Abolitionist Place


As part of the graduate course, Site Specific User Experience Design, we were divided into teams to design for a historical site.

DURATION: 3 months

TEAM: Davon Larson, Elsie Zheng and Cherisha Agarwal

TOOLS: Adobe Illustrator, Adobe Photoshop,  Invision, Sketch, Principal

Our UX project was focused on the historical site: 227 Abolitionist Place, Duffield Street, Brooklyn, NY 11201.

227 Abolitionist Place is a rich historical site which played an important role in the Underground Railroad. Our class partnered with the Brooklyn Historical Society and 227 Abolitionist Place to pitch ideas in order to increase awareness of the historical site and preserve the rich cultural heritage of the site.

The goal of this project was to design an interactive experience for the site relating to African-American history of the Underground Railroad. After three months of research, ideation and iterating, we decided to design a way-finding system mixed with a guerrilla art project to raise interest of the historical site in Brooklyn. Through our project we dived deep into the historical facts of the site and aimed to generate interest in people to visit the museum which is to be created at the Abolitionist Place.


Through our research we learned that during the 1800s, the area of downtown Brooklyn was an enclave of abolitionist activity during a time when slavery existed in New York. The site, 227 Duffield Street, was one of the safe houses along the Underground Railway for African-Americans escaping slavery. Today, 227 Duffield Street is the only remaining abolitionist home in downtown Brooklyn. The house was brought by the Truesdells in 1850 who helped an unknown number of slaves flee to freedom. It eventually became the home of Joy Chatel and since 2004, Ms. Chatel spent the majority of her time fighting New York City, who wanted to confiscate her home, destroy it and build an underground parking lot. After almost four years of advocacy and legal work, in late 2007, the city agreed to let Ms. Chatel preserve 227 Duffield Street. On September 20, 2007, Duffield Street was co-named Abolitionist Place.

It was during this time that Ms. Chatel provided tours and lectures for people from around the world to educate the public about New York’s role in the Abolitionist Movement and its involvement as the second largest slave trading state in the United States. Joy Chatel and community activists’ achievements in protecting 227 Abolitionist Place is recognized by local publications as an inspirational story to all New Yorkers fighting for affordable housing, preserving cultural landmarks and respectable developments. In memory of Joy Chatel, the community continues to work toward her dream by reopening 227 Abolitionist Place into a cultural museum and heritage center to educate New Yorkers about the American Abolitionist movement and slavery.


We started the design process by diving deep into researching about the site history. To understand about current preferences of museum visitors, we visited Brooklyn museum and Brooklyn historical society and interviewed more than 30 people and conducted a short survey to analyze our findings. We hoped to learn more about the Underground Railroad hence we interviewed some experts and academicians too.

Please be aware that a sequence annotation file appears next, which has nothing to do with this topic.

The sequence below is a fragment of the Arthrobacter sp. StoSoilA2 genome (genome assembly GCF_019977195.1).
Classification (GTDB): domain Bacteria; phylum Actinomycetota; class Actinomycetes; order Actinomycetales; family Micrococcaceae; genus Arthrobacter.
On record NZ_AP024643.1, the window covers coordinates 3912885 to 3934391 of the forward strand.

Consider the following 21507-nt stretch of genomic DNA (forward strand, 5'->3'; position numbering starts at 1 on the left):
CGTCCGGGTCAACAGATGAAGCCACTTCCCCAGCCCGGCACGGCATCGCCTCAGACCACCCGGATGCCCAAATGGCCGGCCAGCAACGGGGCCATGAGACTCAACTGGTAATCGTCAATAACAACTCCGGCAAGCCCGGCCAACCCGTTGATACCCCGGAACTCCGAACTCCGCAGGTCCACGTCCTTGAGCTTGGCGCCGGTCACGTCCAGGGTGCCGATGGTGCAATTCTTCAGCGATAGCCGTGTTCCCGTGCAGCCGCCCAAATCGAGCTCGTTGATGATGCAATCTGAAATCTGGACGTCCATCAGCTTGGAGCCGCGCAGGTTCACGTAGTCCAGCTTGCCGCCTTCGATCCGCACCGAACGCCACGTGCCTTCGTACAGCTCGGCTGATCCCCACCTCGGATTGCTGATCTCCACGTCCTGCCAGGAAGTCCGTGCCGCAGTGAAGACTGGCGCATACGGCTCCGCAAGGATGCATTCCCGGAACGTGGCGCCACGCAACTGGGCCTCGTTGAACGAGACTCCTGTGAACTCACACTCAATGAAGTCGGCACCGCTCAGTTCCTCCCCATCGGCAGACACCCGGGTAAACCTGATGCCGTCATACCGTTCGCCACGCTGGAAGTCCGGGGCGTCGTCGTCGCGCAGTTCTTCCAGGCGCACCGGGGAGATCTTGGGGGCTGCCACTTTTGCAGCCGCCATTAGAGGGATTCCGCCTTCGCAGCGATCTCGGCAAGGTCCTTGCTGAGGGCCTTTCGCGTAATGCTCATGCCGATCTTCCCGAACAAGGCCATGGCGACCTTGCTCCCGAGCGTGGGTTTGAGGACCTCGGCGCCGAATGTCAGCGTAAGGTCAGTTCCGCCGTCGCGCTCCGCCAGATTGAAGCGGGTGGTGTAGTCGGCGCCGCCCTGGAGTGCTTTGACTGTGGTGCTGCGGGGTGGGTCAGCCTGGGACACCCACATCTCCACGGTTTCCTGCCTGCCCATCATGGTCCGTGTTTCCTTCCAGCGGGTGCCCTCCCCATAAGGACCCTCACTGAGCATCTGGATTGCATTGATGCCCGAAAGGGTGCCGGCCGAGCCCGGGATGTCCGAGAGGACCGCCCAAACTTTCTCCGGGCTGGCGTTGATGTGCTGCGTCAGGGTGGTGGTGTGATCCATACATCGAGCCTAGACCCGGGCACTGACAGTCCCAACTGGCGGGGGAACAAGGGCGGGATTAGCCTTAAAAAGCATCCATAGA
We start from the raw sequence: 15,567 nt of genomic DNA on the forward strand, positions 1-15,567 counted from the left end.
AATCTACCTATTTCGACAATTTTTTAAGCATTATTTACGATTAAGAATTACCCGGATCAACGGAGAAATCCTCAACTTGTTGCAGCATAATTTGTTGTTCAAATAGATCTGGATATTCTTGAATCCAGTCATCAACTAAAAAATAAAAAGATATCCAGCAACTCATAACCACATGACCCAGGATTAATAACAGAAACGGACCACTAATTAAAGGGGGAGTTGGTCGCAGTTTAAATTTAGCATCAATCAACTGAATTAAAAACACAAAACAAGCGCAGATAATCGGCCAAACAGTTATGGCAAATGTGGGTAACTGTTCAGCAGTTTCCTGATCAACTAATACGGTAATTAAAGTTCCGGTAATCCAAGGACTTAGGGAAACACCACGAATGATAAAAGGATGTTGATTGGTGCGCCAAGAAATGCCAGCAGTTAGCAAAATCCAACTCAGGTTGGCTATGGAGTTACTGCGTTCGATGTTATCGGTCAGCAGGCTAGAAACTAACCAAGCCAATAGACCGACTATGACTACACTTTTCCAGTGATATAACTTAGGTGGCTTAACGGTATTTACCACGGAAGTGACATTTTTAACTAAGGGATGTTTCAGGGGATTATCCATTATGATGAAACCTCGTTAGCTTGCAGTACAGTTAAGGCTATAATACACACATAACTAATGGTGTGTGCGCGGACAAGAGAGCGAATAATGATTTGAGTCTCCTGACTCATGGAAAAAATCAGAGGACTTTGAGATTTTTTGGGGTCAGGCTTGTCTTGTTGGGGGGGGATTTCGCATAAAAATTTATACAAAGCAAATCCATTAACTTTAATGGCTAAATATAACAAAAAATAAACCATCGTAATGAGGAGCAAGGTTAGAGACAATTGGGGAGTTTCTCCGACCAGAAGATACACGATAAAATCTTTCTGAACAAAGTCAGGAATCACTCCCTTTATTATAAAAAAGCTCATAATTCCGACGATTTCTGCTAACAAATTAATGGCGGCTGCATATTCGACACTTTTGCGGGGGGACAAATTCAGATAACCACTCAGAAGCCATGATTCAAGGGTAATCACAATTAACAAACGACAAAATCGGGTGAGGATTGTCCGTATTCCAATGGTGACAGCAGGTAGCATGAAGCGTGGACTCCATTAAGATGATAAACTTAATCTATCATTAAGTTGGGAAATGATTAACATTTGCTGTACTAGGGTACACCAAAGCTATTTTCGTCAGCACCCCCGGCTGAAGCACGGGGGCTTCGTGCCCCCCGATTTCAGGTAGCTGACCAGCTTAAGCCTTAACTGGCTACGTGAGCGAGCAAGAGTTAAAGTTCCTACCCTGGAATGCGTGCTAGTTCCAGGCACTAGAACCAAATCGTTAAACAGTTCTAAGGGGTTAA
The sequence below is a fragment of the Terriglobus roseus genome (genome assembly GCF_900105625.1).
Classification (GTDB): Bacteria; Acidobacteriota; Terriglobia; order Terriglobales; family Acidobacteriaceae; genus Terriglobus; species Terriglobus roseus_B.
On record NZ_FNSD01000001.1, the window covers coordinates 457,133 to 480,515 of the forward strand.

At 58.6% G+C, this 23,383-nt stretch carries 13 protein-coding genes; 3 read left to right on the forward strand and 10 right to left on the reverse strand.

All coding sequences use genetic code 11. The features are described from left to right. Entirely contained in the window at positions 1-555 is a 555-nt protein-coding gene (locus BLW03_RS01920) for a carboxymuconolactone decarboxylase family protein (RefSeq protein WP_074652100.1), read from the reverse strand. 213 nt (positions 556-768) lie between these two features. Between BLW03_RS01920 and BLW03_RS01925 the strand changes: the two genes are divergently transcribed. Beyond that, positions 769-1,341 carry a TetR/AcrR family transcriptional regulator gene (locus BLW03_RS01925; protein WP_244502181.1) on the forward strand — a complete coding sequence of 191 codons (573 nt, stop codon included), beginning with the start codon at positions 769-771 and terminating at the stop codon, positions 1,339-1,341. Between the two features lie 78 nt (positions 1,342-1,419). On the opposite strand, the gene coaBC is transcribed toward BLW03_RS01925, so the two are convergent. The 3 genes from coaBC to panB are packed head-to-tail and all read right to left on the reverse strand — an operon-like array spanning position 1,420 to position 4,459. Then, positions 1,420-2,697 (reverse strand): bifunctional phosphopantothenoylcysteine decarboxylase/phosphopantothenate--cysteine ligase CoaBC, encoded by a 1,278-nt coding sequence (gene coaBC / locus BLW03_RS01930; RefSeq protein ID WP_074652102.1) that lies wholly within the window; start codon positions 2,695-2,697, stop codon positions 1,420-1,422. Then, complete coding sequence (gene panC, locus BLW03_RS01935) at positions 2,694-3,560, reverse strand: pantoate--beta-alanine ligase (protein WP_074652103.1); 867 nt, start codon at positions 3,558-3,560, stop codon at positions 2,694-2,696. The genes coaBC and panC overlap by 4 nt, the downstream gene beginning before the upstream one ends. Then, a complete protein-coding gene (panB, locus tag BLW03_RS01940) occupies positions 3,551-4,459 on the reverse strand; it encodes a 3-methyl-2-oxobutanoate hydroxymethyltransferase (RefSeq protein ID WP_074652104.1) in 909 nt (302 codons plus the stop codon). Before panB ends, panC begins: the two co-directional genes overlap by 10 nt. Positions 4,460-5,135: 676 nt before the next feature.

Based on our research and user interviews, we created the above segments and targeted persona. To address our problem statement of creating awareness among people about the site, we brainstormed a bunch of ideas ranging from interactive experiences to navigation and installations. We came across quilt patterns and realized that they were deeply connected with the Underground Railroad. We decided to use the patterns to build an interactive physical prototype which people could play with easily and tested it out with users.


Our testing results revealed that the patterns definitely captured the attention of the people walking by and they wanted to know more about the Brooklyn history. We realized that we need to design a navigation system which guides the users to follow the patterns as a way finding mechanism. Our concept was based on the idea that allowed users to create their own path to the museum by looking for the patterns.


By keeping in mind our target users based on our segments and persona, we designed the user journey. It involved looking into touch points, emotions, pain points, drivers and opportunities faced by the users. Each of these steps helped us understand the user flow in detail and map it all onto the ecosystem diagram. We mapped out the user journey right from noticing the pattern to finding next location, visiting the website to learning about the abolitionist place. This helped us understand the entities and various factors involved in the entire process and to design by keeping the constraints and goals in mind. 


As part of designing the way finding experience, we created a mobile website which helped the users learn more about the history of the Abolitionist Place and Museum, what the quilt patterns represented and how to use them as a key to find next locations on the route. It also had a map section which helped users locate themselves in real time, showed the route to the museum and helped navigate to the next location using the patterns at each location. We tested the design with multiple users and found that users were able to decipher the patterns easily and the patterns captured their attention at several locations. Our next steps include adding more locations connected to underground rail road and include chapters or episodes in the way finding system to generate more interest and awareness among the users.